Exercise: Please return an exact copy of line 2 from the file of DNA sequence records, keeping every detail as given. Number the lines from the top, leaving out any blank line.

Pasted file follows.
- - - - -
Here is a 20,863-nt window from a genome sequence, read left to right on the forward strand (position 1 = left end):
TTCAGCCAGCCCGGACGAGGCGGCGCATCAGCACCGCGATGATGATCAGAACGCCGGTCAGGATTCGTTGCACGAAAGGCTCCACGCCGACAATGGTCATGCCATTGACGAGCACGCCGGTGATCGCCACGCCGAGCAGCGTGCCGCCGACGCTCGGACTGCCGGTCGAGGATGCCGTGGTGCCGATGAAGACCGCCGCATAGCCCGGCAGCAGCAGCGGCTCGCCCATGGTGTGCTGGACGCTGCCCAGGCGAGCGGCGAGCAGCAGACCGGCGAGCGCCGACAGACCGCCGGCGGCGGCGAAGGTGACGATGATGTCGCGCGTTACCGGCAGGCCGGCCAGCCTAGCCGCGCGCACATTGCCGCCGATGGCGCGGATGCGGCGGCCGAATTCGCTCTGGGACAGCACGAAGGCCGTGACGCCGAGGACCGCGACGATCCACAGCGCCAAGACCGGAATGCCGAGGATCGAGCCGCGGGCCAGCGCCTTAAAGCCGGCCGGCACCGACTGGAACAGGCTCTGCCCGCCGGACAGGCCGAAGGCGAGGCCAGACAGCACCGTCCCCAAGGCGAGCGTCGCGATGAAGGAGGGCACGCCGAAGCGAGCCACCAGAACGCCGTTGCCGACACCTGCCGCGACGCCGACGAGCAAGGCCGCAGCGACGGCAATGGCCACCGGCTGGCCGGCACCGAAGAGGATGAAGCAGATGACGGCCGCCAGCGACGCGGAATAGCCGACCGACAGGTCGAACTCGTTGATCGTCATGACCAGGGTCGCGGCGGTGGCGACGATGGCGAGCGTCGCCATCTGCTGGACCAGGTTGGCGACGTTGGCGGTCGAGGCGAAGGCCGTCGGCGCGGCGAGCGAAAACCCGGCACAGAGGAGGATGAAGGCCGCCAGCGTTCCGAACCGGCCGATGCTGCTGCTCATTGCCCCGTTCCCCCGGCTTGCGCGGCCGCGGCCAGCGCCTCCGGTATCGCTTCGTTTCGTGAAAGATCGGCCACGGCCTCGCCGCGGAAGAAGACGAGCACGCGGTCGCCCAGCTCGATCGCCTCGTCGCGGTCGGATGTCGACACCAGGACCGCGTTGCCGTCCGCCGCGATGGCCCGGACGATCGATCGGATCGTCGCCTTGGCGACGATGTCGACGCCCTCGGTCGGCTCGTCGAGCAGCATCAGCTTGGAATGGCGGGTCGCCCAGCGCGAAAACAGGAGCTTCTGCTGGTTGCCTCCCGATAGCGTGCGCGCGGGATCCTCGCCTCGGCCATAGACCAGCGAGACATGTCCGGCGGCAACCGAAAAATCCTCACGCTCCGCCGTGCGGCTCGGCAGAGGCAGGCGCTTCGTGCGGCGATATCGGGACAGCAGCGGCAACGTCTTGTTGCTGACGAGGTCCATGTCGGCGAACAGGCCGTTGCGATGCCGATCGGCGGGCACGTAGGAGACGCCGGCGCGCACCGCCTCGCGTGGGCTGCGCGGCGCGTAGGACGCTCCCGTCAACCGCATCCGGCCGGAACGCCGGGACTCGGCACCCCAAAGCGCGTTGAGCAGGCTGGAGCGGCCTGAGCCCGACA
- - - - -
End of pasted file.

TTCAGCCAGCCCGGACGAGGCGGCGCATCAGCACCGCGATGATGATCAGAACGCCGGTCAGGATTCGTTGCACGAAAGGCTCCACGCCGACAATGGTCATGCCATTGACGAGCACGCCGGTGATCGCCACGCCGAGCAGCGTGCCGCCGACGCTCGGACTGCCGGTCGAGGATGCCGTGGTGCCGATGAAGACCGCCGCATAGCCCGGCAGCAGCAGCGGCTCGCCCATGGTGTGCTGGACGCTGCCCAGGCGAGCGGCGAGCAGCAGACCGGCGAGCGCCGACAGACCGCCGGCGGCGGCGAAGGTGACGATGATGTCGCGCGTTACCGGCAGGCCGGCCAGCCTAGCCGCGCGCACATTGCCGCCGATGGCGCGGATGCGGCGGCCGAATTCGCTCTGGGACAGCACGAAGGCCGTGACGCCGAGGACCGCGACGATCCACAGCGCCAAGACCGGAATGCCGAGGATCGAGCCGCGGGCCAGCGCCTTAAAGCCGGCCGGCACCGACTGGAACAGGCTCTGCCCGCCGGACAGGCCGAAGGCGAGGCCAGACAGCACCGTCCCCAAGGCGAGCGTCGCGATGAAGGAGGGCACGCCGAAGCGAGCCACCAGAACGCCGTTGCCGACACCTGCCGCGACGCCGACGAGCAAGGCCGCAGCGACGGCAATGGCCACCGGCTGGCCGGCACCGAAGAGGATGAAGCAGATGACGGCCGCCAGCGACGCGGAATAGCCGACCGACAGGTCGAACTCGTTGATCGTCATGACCAGGGTCGCGGCGGTGGCGACGATGGCGAGCGTCGCCATCTGCTGGACCAGGTTGGCGACGTTGGCGGTCGAGGCGAAGGCCGTCGGCGCGGCGAGCGAAAACCCGGCACAGAGGAGGATGAAGGCCGCCAGCGTTCCGAACCGGCCGATGCTGCTGCTCATTGCCCCGTTCCCCCGGCTTGCGCGGCCGCGGCCAGCGCCTCCGGTATCGCTTCGTTTCGTGAAAGATCGGCCACGGCCTCGCCGCGGAAGAAGACGAGCACGCGGTCGCCCAGCTCGATCGCCTCGTCGCGGTCGGATGTCGACACCAGGACCGCGTTGCCGTCCGCCGCGATGGCCCGGACGATCGATCGGATCGTCGCCTTGGCGACGATGTCGACGCCCTCGGTCGGCTCGTCGAGCAGCATCAGCTTGGAATGGCGGGTCGCCCAGCGCGAAAACAGGAGCTTCTGCTGGTTGCCTCCCGATAGCGTGCGCGCGGGATCCTCGCCTCGGCCATAGACCAGCGAGACATGTCCGGCGGCAACCGAAAAATCCTCACGCTCCGCCGTGCGGCTCGGCAGAGGCAGGCGCTTCGTGCGGCGATATCGGGACAGCAGCGGCAACGTCTTGTTGCTGACGAGGTCCATGTCGGCGAACAGGCCGTTGCGATGCCGATCGGCGGGCACGTAGGAGACGCCGGCGCGCACCGCCTCGCGTGGGCTGCGCGGCGCGTAGGACGCTCCCGTCAACCGCATCCGGCCGGAACGCCGGGACTCGGCACCCCAAAGCGCGTTGAGCAGGCTGGAGCGGCCTGAGCCCGACA